This past year Irell & Manella scored Ninth Circuit affirmation of a win dismissing securities claims against Tesla based on stock drops after several vehicles battery packs caught fire. The firm also persuaded the U.S. Department of Justice to terminate an investigation without bringing claims against former Countrywide Financial CEO Angelo Mozilo under the Financial Institutions Reform, Recovery and Enforcement Act. Irell also won a rare securities class action trial in Los Angeles Superior Court. David Siegel, leader of the firm’s securities litigation practice, recently answered questions from The Recorder about how Irell approaches defending securities cases and the firm’s trial chops. Partner Glenn Vanzura chimed in on how the firm is using technology to better serve clients.
The Recorder: What do each of these cases the firm is being recognized for demonstrate about Irell’s securities litigation capacities?
David Siegel: A key to our success in each of these cases was developing a merits-based narrative for the defense. Many securities litigation defenses center on the legal challenges—and we obviously fight those battles in each of our cases. But, as we did in each of these challenging representations, our lawyers understand the need to tackle the facts head-on and develop a counter-narrative, which we rely on from the earliest stages of a case through summary judgment motions and, in the rare case, all the way through trial.
Challenging ourselves from the outset to think about how we would win at trial gives focus to and prioritizes a winning strategy. That focused approach affords us a better chance to win at every stage of litigation and a better posture in the cases that end in settlement. At the motion to dismiss stage in Tesla, we focused on the truth of the challenged representations and won dismissal based on a failure to adequately allege falsity. In Mozilo, we had to persuade the government that its perceived “slam dunk” case—which was based on the same allegations that had caused the Bank to settle for some $16 billion—would fail for a lack of proof and carried from the outset a high risk of defeat in a costly, high profile lawsuit. The Mozilo matter illustrates our team’s ability to face very difficult legal challenges with a high risk of defeat in what would have been a very costly and high profile lawsuit.
And, obviously, for Public Storage, our developing a strong merits-based defense from Day 1 proved out with a win at trial. The successes achieved in these matters demonstrate the benefits that Irell’s early focus on creative merits-based narratives have at all stages of a litigation.
TR: I think of Irell as a trial firm and securities litigation as a practice that rarely sees cases go to trial. Does your group try a proportionately higher number of securities cases than your peers in the defense bar? If so, why do you think that is?
DS: I don’t know offhand if we try a greater number of securities cases than our peers. However, our firm and litigators have well-earned reputations as trial lawyers, and clients often hire us because they want counsel who can try the case if necessary—and will prepare the defense accordingly. Clients also tend to hire us for their toughest, most complex cases. which may go to trial more often than the more routine, run-of-the-mill matters.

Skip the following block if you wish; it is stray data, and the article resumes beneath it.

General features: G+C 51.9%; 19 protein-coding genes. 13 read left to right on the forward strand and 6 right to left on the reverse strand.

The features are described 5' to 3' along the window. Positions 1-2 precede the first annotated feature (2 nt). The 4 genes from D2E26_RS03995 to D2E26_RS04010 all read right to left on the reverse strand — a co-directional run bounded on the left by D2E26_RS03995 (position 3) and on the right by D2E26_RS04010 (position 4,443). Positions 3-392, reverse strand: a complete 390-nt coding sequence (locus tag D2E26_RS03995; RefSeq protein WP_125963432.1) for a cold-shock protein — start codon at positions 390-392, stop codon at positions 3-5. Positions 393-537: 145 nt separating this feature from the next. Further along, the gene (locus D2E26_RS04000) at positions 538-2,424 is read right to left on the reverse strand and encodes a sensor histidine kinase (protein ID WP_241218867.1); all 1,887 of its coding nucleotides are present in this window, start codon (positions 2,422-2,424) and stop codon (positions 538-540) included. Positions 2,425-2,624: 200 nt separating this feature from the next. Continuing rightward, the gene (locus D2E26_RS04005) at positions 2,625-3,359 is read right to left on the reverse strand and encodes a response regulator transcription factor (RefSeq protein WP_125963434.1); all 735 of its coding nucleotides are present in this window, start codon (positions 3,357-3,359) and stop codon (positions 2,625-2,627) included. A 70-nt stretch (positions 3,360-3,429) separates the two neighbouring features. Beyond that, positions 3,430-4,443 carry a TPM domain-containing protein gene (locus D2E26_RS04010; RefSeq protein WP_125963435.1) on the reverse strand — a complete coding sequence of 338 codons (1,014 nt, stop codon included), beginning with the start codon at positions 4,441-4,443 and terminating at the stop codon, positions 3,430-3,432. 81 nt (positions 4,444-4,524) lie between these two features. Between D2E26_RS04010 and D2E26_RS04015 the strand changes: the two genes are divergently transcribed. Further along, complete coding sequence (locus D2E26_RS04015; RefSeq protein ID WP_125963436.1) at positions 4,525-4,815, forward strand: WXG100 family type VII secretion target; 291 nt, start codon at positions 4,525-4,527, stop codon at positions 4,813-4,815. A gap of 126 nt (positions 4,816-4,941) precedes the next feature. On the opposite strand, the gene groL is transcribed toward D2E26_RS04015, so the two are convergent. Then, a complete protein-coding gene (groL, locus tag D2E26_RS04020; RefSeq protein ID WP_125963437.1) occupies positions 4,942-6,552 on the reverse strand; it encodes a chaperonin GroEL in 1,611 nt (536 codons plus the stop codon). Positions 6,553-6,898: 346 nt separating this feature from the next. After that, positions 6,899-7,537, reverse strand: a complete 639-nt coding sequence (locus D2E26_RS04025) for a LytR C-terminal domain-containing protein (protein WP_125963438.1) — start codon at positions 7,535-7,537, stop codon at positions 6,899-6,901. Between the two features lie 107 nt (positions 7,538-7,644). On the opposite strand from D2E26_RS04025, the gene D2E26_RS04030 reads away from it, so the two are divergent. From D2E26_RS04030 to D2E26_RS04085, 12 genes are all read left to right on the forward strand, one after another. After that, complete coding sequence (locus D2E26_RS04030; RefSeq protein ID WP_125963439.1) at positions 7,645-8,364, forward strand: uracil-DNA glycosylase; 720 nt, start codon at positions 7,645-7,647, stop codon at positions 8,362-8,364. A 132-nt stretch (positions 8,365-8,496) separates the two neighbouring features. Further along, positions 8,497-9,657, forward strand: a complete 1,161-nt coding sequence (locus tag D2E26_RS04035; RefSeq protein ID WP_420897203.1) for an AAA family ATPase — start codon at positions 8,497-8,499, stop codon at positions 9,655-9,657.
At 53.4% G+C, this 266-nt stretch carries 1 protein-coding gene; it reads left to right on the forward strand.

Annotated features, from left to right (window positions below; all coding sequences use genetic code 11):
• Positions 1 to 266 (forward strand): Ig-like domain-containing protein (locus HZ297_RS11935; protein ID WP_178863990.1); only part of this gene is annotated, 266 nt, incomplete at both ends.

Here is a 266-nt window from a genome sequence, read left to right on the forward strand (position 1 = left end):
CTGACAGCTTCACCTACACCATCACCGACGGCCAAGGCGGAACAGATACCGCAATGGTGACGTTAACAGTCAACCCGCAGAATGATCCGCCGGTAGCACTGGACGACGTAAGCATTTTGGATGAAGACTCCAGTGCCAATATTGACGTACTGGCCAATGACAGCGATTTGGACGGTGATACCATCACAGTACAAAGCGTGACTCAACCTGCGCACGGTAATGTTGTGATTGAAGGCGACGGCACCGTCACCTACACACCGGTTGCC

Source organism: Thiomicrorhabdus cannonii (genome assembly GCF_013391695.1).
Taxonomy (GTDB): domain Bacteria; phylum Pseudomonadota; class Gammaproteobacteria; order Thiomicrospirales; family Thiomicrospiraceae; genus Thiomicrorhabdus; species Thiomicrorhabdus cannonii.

TR: With so few cases going to trial these days in any practice area, how do you make sure that new lawyers at Irell get chances to build their skills, especially when it comes to oral advocacy and taking witness testimony?
DS: Even though a small percentage of cases will ultimately go to trial, we consider trial experience imperative, particularly given our strategy to begin every representation preparing the case for ultimate defense on the merits. To ensure our new lawyers get that experience, we have several approaches. First, the firm tries a good number of cases every year, just usually not in the securities litigation arena. We encourage our securities litigators to work on those cases, even if they are outside their preferred practice area. Second, the firm has a very active pro bono practice, and pro bono hours for associates are counted equally with client billable hours. Pro bono cases can afford our newest lawyers with tremendous experience in the courtroom and at contested administrative hearings.
TR: How are your litigators harnessing technology to work more efficiently?
Glenn Vanzura: We utilize technology in both our securities litigation practice and, more broadly, throughout the firm, in two critical ways. First, we ensure the highest possible level of protection for our clients’ confidential data and our attorney work product, in all of our offices and data centers. Specifically, Irell & Manella is one of the few firms to achieve ISO 27001:2013 Certification, the highest level of security-related accreditation a business can achieve.
Second, we have a state-of-the-art document processing and review facility physically within the firm, staffed with top notch litigation support talent. We utilize our in-house capabilities to manage large scale document collections and productions in the most efficient and cost-effective way possible for our clients. In addition, our ediscovery technology training program educates our litigators on the most current technologies available for document and data management and analysis. Our lawyers are trained to assess the unique needs of each case to determine the most effective and efficient utilization of those technologies.